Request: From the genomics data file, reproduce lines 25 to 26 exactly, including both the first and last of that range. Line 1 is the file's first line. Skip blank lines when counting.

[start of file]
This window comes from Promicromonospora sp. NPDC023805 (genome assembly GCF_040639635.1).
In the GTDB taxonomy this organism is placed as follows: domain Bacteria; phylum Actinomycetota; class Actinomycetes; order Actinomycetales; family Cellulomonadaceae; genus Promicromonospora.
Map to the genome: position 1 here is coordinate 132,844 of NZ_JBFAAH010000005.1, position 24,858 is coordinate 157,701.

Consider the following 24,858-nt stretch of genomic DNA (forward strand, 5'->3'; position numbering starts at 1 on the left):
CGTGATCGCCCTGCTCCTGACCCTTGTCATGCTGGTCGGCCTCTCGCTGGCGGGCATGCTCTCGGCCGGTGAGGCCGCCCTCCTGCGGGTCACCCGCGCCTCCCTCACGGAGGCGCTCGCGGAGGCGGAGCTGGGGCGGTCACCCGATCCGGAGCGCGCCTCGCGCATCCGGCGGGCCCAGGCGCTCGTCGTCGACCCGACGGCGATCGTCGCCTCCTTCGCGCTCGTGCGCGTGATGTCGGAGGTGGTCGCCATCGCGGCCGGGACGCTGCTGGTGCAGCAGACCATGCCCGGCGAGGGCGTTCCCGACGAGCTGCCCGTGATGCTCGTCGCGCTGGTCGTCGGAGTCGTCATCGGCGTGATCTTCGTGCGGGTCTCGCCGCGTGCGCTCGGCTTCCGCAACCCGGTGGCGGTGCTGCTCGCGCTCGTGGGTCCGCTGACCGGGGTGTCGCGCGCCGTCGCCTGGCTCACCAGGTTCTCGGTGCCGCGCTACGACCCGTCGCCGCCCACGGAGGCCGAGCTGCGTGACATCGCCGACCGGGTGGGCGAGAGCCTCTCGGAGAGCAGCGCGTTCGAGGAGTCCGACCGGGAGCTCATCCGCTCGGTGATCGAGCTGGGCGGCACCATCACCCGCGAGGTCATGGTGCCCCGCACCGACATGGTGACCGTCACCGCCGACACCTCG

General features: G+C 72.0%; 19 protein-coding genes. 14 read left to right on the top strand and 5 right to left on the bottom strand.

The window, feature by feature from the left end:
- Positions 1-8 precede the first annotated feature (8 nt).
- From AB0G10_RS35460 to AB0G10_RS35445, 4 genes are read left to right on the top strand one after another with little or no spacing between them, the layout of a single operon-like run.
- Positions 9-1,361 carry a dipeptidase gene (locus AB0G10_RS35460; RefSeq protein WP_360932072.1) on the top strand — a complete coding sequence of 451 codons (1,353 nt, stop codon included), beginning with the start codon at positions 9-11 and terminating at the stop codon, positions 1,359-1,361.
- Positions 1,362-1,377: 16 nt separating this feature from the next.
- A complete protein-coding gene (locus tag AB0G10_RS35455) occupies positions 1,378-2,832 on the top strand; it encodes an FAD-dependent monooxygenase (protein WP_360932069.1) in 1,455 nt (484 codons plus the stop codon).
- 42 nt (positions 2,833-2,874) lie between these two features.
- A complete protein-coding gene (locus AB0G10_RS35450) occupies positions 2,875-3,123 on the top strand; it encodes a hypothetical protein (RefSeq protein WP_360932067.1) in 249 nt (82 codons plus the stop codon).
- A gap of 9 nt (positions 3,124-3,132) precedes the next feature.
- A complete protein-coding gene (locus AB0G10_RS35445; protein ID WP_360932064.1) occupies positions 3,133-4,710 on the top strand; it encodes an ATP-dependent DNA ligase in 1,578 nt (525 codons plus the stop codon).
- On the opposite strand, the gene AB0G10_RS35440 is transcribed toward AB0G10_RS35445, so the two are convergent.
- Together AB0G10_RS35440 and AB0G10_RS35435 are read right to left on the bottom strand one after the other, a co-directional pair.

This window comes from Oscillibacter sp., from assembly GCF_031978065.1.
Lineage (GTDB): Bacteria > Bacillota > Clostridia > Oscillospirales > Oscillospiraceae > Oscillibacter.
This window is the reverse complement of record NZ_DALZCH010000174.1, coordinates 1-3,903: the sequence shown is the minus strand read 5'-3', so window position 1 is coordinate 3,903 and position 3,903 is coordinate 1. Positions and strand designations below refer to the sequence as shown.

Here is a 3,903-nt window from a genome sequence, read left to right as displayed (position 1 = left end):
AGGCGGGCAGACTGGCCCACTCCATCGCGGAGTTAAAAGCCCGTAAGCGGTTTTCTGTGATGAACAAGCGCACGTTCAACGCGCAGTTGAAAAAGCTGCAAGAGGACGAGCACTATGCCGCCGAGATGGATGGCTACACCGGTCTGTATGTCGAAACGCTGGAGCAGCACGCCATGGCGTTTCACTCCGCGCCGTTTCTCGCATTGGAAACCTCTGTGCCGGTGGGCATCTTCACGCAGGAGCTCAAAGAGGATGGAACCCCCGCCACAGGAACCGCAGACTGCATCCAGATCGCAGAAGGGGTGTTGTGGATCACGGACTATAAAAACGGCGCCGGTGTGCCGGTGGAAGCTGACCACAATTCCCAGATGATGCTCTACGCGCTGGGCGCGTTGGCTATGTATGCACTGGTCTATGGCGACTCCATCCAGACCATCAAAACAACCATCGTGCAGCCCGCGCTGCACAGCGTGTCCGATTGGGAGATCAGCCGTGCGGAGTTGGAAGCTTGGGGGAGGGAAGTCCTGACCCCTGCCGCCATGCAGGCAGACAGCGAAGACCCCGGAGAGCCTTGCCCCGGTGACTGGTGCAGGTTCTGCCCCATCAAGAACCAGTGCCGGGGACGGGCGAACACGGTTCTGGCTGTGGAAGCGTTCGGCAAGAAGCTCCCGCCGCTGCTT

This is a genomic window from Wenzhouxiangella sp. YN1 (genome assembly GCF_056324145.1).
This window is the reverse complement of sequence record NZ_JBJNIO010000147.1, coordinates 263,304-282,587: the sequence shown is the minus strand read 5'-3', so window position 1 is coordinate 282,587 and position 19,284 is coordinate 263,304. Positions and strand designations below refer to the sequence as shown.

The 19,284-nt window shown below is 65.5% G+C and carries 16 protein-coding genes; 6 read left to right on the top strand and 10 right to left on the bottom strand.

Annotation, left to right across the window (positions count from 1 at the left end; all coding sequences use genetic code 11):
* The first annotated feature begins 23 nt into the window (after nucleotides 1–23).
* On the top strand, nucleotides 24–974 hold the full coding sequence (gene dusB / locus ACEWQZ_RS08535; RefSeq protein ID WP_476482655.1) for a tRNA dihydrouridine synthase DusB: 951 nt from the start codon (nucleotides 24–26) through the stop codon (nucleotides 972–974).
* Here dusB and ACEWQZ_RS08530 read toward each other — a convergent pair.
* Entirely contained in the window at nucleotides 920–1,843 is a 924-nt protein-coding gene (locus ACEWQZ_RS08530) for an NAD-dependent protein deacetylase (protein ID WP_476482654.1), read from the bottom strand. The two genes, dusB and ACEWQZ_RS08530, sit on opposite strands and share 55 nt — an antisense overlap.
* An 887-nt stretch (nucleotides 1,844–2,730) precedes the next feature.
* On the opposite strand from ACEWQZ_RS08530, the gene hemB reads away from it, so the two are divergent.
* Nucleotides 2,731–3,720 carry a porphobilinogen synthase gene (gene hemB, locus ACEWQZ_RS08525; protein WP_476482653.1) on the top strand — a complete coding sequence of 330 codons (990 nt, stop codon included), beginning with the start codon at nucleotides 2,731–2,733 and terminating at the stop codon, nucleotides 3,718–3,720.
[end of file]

This window is the reverse complement of sequence record NZ_JBJNIO010000147.1, coordinates 263,304-282,587: the sequence shown is the minus strand read 5'-3', so window position 1 is coordinate 282,587 and position 19,284 is coordinate 263,304. Positions and strand designations below refer to the sequence as shown.

The 19,284-nt window shown below is 65.5% G+C and carries 16 protein-coding genes; 6 read left to right on the top strand and 10 right to left on the bottom strand.